McLaren Applied Technologies

The ECU is among the hardest-working components of a modern Formula 1 car. Tim Strafford, commercial director at McLaren Applied Technologies says: “It’s responsible for all control activities on the car, from engine and gearbox control right through to controlling the driver’s drink pump. With the exception of steering and brakes, which remain largely mechanical systems, all other functions are ‘drive by wire’, meaning they are commanded via buttons and switches routed through the ECU.”

In case that is not enough to be getting on with, the ECU has to handle almost 100 data streams from sensors on the car and engine. Tim says: “The TAG-320 hosts 96 analogue inputs that are used to capture data from sensors around the car and engine. These are used for control and monitoring purposes, and all are capable of acquiring data at speeds of 10kHz or more.”

Formula 1 underwent a quiet revolution in 2013. When the cars lined up on the grid for the opening Australian Grand Prix, each had a new piece of technology at its heart – a TAG-320 engine control unit (ECU) developed and built by McLaren Applied Technologies.

The unit was developed as a replacement for the TAG-310B, another McLaren product. The FIA had introduced this in 2008 as the first Standard ECU to control both engine and chassis functions, with the aim of standardising driver aids and keeping down costs. Previously, teams and engine builders had been free to use their own units.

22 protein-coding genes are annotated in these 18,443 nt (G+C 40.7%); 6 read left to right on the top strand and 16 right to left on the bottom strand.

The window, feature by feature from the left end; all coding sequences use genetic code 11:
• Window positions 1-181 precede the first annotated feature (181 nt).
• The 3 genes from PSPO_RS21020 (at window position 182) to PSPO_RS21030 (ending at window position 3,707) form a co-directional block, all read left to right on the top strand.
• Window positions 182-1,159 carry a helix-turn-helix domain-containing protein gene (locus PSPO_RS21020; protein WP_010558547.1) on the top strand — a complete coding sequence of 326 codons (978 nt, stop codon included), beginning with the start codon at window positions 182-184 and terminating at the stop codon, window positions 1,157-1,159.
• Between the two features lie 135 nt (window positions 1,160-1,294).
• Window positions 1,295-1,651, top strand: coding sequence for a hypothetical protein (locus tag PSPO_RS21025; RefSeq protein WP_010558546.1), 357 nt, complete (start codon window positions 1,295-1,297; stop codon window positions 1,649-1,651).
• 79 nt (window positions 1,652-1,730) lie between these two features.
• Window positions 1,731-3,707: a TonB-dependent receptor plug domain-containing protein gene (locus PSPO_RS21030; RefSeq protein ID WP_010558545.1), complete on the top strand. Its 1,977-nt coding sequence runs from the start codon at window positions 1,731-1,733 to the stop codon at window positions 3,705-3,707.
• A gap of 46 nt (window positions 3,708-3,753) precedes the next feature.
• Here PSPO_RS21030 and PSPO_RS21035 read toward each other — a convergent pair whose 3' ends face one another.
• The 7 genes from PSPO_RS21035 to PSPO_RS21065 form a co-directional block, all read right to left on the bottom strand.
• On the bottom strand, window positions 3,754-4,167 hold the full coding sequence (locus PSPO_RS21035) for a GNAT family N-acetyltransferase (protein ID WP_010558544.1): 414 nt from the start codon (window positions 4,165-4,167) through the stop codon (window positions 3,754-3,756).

Tim says: “The introduction of the TAG-320 into Formula One has been very successful. It offers more performance and more features, and maintains the high level of reliability that is expected of our products.”

To cope with the demands of modern racing, the TAG-320 has twice the processing power of its predecessor. Yet the new unit is the same size and shape as the TAG-310B: a distinctive trapezoid of just 154 x 167mm across its longest axes. “It really does represent the art of the possible in terms of electronic system density,” says Tim. “We set out to produce a unit of the same dimensions, but it wasn’t long before regretted such an ambitious self-imposed target!” 

With the old TAG-310B, teams were confined to using the Standard ECU software and were locked out from running their own code. This ensured that they were unable to develop driver aids that could confer an unfair advantage. However, the architecture of the TAG-320 permits the teams to develop their own applications, subject to certain safeguards.

Tim says: “We set out to create a system that would support applications written by the teams, but with security mechanisms that could limit the authority of such applications and thus prevent teams from developing driver aids. This new feature has been used to good effect.”

Success in Formula 1 has prompted other clients to seek out the TAG-320. “It’s not surprising that a range of new opportunities have arisen for the unit,” says Tim. “One achievement has been its gradual adoption into LMP1, as the control unit of choice for manufacturers who are serious about competing at the top of the World Endurance Championship.”

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